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Pakistan prevents release of 4 cleared in 2002 death of Daniel Pearl

Pakistan prevents release of 4 cleared in 2002 death of Daniel Pearl
The provincial government in Pakistan used a law to prevent those suspected in the 2002 death of Daniel Pearl from leaving prison. File Photo by the Wall Street Journal/EPA

April 3 (UPI) -- A provincial government in Pakistan on Friday prevented the release of four men suspected in the 2002 death of Wall Street Journal reporter Daniel Pearl, a day after a court cleared them.

The Sindh government used the Maintenance of Public Order law to keep Omar Saeed Sheikh and three others behind bars for another 90 days while prosecutors appeal the court ruling.

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Sheikh, a British native, has spent 18 years on death row after he was convicted of Pearl's disappearance and death. Fahad Naseem, Syed Salman Saqib and Sheikh Mohammad Adil were also jailed in in the case.

The Sindh high court on Thursday commuted Sheikh's sentence to seven years for just Pearl's kidnapping and acquitted the other three. The ruling brought condemnation from the U.S. State Department.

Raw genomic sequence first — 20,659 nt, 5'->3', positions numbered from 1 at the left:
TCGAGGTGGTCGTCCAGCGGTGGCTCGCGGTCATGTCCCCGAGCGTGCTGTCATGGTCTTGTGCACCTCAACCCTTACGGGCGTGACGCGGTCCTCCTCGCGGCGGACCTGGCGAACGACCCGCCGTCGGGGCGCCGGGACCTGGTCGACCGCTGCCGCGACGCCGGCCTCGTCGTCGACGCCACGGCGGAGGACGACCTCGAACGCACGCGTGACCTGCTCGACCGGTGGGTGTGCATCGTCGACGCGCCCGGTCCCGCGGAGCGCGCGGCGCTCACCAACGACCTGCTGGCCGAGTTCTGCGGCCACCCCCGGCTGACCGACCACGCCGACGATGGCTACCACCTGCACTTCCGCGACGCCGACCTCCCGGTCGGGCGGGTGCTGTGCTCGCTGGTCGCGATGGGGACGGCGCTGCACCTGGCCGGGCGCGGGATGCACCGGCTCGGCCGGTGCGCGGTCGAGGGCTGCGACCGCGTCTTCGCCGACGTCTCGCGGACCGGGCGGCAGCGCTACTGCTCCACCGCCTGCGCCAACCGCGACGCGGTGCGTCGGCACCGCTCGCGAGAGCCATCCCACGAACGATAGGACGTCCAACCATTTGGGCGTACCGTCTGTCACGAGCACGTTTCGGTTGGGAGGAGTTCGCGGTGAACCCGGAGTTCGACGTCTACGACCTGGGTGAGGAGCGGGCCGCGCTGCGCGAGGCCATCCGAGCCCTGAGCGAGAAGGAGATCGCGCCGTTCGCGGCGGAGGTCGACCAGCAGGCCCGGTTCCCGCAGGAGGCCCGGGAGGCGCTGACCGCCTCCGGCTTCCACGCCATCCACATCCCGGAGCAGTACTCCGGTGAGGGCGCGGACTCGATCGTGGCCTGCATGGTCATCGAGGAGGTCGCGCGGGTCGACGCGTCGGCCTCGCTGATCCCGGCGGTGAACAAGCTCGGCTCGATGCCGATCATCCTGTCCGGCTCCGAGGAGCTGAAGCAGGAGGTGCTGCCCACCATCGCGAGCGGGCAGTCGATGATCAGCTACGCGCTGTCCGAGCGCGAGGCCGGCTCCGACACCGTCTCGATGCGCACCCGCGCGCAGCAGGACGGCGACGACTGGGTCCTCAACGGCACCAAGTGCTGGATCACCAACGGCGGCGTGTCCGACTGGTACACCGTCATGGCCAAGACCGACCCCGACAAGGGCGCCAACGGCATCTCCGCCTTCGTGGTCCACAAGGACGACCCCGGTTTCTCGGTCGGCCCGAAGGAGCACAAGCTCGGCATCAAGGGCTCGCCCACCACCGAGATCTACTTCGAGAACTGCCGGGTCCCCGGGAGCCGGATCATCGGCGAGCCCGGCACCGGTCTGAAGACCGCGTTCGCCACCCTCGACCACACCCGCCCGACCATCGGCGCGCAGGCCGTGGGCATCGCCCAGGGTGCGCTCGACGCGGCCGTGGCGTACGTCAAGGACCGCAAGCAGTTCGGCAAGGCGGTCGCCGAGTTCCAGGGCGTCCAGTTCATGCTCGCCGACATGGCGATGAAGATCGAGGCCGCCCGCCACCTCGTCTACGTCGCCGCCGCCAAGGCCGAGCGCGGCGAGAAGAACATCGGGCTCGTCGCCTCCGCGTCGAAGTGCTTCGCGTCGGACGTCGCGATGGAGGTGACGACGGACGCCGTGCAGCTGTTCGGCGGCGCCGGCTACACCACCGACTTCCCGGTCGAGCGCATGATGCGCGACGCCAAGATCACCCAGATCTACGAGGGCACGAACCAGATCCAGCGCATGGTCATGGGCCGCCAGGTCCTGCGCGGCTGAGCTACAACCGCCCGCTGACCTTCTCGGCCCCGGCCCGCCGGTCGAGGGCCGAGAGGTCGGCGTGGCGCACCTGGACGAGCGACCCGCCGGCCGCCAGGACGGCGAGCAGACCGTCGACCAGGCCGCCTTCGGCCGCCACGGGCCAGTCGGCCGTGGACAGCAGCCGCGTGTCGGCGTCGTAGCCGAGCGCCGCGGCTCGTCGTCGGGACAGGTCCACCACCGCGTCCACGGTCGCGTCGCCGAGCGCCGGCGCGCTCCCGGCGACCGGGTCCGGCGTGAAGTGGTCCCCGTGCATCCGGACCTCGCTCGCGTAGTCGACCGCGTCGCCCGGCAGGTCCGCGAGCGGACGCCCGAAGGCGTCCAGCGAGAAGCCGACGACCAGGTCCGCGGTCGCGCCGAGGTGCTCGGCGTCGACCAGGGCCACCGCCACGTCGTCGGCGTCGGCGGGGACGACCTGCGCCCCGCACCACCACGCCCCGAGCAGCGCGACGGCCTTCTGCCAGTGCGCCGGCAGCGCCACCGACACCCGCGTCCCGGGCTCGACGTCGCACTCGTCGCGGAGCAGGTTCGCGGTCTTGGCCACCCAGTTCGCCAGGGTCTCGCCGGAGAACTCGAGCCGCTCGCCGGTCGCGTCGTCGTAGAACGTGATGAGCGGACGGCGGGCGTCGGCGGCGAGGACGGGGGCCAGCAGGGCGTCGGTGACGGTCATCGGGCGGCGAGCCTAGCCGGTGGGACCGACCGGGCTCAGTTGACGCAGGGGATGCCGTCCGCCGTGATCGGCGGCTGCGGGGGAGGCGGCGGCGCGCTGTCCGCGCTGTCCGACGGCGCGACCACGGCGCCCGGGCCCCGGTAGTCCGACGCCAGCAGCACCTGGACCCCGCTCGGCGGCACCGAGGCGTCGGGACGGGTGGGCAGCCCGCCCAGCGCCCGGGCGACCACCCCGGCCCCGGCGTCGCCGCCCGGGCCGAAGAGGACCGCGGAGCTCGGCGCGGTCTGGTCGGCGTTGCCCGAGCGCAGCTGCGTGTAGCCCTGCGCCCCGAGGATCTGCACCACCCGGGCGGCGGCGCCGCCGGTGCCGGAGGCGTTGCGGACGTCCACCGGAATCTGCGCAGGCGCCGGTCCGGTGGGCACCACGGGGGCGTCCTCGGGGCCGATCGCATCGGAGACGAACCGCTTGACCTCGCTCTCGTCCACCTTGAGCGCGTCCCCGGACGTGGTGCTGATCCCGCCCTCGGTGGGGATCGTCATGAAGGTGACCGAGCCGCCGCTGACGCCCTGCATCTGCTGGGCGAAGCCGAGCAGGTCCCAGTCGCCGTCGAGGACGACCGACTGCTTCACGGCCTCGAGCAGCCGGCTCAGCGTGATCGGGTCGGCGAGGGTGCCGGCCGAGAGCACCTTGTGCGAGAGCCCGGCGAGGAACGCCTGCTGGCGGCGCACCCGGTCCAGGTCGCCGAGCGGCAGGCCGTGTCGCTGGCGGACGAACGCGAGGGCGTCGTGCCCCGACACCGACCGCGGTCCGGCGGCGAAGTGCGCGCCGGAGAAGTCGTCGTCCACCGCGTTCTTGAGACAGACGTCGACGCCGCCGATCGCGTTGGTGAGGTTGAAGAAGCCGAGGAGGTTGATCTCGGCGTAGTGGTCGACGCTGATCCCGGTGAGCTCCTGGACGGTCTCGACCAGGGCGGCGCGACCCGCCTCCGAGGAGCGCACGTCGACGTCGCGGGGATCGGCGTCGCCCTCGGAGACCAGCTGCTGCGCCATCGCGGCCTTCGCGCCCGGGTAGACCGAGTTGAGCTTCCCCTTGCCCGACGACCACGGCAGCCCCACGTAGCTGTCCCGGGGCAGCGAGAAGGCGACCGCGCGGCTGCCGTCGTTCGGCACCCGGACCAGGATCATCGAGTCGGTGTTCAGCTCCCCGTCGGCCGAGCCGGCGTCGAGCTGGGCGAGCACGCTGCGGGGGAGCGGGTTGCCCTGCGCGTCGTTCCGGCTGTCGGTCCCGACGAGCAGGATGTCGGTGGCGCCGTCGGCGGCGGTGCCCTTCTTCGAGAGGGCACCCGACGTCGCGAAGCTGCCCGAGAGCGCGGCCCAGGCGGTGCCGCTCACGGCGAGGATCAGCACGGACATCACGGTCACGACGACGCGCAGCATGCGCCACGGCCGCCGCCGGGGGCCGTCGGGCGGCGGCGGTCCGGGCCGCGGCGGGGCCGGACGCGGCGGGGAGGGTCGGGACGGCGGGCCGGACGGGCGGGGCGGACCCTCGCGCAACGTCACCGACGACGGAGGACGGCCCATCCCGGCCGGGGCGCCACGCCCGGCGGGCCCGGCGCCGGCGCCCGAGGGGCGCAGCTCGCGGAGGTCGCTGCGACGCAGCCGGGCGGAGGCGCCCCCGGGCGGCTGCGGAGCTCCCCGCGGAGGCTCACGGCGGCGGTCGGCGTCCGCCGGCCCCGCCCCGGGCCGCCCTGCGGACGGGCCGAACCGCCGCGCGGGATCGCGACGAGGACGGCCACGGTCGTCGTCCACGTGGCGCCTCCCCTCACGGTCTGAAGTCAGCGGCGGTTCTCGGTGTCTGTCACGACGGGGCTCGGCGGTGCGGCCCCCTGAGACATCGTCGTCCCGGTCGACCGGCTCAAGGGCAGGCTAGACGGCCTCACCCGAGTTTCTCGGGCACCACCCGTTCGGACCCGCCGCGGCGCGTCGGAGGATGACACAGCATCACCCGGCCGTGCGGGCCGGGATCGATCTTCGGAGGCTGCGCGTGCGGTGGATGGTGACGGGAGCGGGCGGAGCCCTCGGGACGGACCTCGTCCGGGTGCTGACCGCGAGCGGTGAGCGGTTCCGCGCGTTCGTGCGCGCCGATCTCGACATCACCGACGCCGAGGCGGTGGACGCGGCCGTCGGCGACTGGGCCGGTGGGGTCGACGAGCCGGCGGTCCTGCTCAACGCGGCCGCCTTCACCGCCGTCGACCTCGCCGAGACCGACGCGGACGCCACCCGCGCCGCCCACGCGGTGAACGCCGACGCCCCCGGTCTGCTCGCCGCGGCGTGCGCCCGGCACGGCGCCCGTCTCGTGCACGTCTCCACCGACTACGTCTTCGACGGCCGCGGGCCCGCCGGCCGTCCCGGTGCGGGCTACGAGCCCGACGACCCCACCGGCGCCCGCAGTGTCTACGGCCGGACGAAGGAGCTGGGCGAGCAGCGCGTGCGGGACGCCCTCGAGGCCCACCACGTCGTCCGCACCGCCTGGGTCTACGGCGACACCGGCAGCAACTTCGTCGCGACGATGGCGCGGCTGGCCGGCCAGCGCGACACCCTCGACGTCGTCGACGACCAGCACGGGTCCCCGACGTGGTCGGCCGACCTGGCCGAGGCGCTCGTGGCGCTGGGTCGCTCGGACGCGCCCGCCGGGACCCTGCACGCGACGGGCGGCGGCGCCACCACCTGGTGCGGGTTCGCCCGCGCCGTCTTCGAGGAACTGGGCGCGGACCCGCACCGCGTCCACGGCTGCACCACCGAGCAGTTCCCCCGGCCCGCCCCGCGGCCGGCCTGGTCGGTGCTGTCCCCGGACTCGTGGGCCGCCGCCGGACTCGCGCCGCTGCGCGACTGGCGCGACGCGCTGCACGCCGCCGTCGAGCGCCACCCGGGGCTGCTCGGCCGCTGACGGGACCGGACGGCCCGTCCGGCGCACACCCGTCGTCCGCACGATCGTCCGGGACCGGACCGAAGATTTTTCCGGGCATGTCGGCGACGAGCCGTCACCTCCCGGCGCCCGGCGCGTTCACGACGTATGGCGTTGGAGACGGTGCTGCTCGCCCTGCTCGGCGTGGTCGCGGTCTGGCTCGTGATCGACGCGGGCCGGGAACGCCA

"The overturning of the convictions for Daniel Pearl's murder is an affront to victims of terrorism everywhere," Alice Wells, principal deputy assistant secretary of the State Department's South and Central Asian Affairs Bureau, said in a statement.

"We welcome Pakistan's decision to appeal the verdict. Those responsible for Daniel's heinous kidnapping and murder must face the full measure of justice."

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Pearl was working as the Journal's South Asia bureau chief investigating "shoe bomber" Richard Reid in Karachi when he was abducted by militants in January 2002. The militants said Pearl was a spy and submitted a list of demands to the U.S. government. U.S. and Pakistani intelligence were unable to find Pearl before he was killed.

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